Respiratory diseases, diarrhoea and road accidents are some of the medical issues Nairobians deal with, a new report shows.
It also emerged that cardiovascular diseases are on the rise with cancer also listed among the health burdens residents face due to their lifestyles.
This emerged yesterday when a health task force set up by Nairobi Governor Johnson Sakaja submitted its report.
After four months of going around the city to collect views, the task force, chaired by Dr Githinji Gitahi handed the governor its report for implementation.
The task force comprising health professionals was set up to look into ways of improving health service delivery in Nairobi.
Members included former CAS Dr Mercy Mwangangi, Prof Olive Mugenda, Karey Mwenda, Dr Anastasia Nyalita, Dorcas Kemento and Jayrus Musumba.
The team was appointed on September 14 last year and was also tasked with looking into the state of human resources based on the needs of the residents and how to finance them.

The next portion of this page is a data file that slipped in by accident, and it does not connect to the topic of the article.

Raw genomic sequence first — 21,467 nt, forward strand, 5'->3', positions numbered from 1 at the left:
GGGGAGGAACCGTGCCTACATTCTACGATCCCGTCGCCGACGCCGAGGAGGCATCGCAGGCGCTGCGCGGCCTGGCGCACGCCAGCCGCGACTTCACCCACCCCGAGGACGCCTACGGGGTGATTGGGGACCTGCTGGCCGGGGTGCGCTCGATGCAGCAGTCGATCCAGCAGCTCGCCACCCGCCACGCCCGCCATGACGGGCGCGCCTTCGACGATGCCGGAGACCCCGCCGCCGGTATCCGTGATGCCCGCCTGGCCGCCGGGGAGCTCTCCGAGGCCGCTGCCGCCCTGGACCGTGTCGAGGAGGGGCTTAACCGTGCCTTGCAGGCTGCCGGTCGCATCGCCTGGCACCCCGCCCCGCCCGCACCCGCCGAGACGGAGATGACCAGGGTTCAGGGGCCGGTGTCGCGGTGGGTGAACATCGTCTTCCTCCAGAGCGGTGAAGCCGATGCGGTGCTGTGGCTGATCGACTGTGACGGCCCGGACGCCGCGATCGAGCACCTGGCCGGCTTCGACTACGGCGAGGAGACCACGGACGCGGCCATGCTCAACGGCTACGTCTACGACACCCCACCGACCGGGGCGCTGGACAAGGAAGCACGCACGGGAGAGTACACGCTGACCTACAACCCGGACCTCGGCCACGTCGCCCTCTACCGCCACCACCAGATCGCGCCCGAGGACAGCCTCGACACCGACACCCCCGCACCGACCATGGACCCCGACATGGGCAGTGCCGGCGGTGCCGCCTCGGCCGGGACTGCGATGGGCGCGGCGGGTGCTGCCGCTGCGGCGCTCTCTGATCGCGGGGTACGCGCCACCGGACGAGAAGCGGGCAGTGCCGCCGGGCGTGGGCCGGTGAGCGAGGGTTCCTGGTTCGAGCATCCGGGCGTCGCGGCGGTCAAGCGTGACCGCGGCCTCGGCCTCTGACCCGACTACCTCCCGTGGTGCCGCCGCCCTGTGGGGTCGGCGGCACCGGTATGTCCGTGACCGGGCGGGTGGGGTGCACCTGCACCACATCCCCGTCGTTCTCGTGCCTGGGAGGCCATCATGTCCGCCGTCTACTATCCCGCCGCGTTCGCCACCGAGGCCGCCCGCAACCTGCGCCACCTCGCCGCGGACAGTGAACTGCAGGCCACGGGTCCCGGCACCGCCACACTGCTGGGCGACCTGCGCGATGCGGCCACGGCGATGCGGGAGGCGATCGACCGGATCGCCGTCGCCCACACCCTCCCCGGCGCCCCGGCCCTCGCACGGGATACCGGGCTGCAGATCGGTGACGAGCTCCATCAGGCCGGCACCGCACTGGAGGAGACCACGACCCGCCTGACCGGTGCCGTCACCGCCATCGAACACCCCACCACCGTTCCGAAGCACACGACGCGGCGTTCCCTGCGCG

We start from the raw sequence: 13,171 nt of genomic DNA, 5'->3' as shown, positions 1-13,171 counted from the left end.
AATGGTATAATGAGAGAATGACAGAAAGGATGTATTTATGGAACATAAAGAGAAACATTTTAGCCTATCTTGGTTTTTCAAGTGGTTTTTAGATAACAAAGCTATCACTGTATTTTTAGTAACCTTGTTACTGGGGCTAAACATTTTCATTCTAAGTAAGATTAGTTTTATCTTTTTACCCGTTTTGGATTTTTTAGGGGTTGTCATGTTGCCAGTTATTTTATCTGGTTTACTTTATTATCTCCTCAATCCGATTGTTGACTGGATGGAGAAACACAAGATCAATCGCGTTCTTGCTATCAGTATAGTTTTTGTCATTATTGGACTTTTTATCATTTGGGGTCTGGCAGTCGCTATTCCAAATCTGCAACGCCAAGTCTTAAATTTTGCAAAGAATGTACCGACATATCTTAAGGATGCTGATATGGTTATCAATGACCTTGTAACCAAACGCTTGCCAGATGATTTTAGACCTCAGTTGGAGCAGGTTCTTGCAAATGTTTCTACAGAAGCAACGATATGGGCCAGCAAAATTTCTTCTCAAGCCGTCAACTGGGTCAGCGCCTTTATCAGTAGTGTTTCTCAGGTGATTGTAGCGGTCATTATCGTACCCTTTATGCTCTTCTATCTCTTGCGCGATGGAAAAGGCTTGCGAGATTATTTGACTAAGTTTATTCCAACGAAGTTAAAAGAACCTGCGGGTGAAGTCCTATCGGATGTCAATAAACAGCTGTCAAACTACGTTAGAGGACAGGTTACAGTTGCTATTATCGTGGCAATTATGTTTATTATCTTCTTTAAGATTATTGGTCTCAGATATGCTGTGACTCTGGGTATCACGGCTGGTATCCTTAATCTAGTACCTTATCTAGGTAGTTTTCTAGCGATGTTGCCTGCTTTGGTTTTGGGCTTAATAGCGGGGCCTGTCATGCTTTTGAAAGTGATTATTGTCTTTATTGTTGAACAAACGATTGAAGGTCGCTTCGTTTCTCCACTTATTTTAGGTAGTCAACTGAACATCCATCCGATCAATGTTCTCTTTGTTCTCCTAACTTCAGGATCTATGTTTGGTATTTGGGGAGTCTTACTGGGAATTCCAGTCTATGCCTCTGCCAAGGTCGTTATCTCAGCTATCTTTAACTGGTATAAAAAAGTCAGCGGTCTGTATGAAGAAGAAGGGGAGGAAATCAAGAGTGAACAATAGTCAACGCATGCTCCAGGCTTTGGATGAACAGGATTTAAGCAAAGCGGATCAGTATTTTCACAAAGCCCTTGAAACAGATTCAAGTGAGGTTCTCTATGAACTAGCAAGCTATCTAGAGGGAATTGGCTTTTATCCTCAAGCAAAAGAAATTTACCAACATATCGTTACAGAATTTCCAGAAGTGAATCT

“Our mandate was to ensure that city residents have access to quality health service in a timely manner and state of public health facilities and supply of health products,” Dr Githinji said, adding that the team held meetings with people from all sectors.
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While receiving the report, Governor Sakaja said he will urgently appoint an advisory technical committee that will help him implement its recommendations.
“I want to commit that the report will not be put on the shelves but I will see to it that all the recommendations are implemented for the benefit of Nairobians,” Sakaja said.
The governor added that his administration will work on stocking some facilities and ensure that there is a health facility at every ward at the end of the first term.
Sakaja said that he will increase the workforce in county hospitals for efficient service delivery.
To curb the medical issues affecting Nairobians, the team recommended the need for the county to invest in service delivery from community services and also by supporting primary care.
To actualise primary healthcare service, the committee recommended that the county ought to operationalise the Facility Improvement Fund Act so as to allow a devolved facility-level response. It also recommended that Nairobi should have an Integrated Health Information System.
“There is a need to improve the working environment as a means of improving their motivation,” the chair said.
The team was concerned that Nairobi was allocating the least budget to the health sector compared to other counties.